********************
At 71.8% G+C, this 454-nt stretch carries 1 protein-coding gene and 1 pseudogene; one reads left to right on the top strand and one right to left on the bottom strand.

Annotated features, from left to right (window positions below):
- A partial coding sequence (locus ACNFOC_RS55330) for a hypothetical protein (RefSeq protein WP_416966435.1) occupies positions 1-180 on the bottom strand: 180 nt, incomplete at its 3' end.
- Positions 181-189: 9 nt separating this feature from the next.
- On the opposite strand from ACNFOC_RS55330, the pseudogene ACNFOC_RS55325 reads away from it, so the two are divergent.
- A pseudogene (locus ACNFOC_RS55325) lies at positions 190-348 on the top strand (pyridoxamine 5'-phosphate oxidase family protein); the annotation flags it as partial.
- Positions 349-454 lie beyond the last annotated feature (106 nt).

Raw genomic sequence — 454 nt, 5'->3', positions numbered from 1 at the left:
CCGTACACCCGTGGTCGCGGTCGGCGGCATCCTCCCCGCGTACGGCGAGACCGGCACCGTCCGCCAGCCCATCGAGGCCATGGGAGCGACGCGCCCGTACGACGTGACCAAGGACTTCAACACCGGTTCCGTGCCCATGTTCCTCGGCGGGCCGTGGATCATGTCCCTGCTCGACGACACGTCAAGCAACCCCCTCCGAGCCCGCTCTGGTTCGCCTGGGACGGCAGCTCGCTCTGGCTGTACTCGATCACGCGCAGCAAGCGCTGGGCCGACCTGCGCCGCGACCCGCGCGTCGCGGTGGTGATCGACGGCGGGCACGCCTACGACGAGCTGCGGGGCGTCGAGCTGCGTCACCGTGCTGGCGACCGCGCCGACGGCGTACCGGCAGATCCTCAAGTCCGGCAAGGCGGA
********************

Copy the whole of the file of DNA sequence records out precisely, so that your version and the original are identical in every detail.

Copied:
At 71.8% G+C, this 454-nt stretch carries 1 protein-coding gene and 1 pseudogene; one reads left to right on the top strand and one right to left on the bottom strand.

Annotated features, from left to right (window positions below):
- A partial coding sequence (locus ACNFOC_RS55330) for a hypothetical protein (RefSeq protein WP_416966435.1) occupies positions 1-180 on the bottom strand: 180 nt, incomplete at its 3' end.
- Positions 181-189: 9 nt separating this feature from the next.
- On the opposite strand from ACNFOC_RS55330, the pseudogene ACNFOC_RS55325 reads away from it, so the two are divergent.
- A pseudogene (locus ACNFOC_RS55325) lies at positions 190-348 on the top strand (pyridoxamine 5'-phosphate oxidase family protein); the annotation flags it as partial.
- Positions 349-454 lie beyond the last annotated feature (106 nt).

Raw genomic sequence — 454 nt, 5'->3', positions numbered from 1 at the left:
CCGTACACCCGTGGTCGCGGTCGGCGGCATCCTCCCCGCGTACGGCGAGACCGGCACCGTCCGCCAGCCCATCGAGGCCATGGGAGCGACGCGCCCGTACGACGTGACCAAGGACTTCAACACCGGTTCCGTGCCCATGTTCCTCGGCGGGCCGTGGATCATGTCCCTGCTCGACGACACGTCAAGCAACCCCCTCCGAGCCCGCTCTGGTTCGCCTGGGACGGCAGCTCGCTCTGGCTGTACTCGATCACGCGCAGCAAGCGCTGGGCCGACCTGCGCCGCGACCCGCGCGTCGCGGTGGTGATCGACGGCGGGCACGCCTACGACGAGCTGCGGGGCGTCGAGCTGCGTCACCGTGCTGGCGACCGCGCCGACGGCGTACCGGCAGATCCTCAAGTCCGGCAAGGCGGA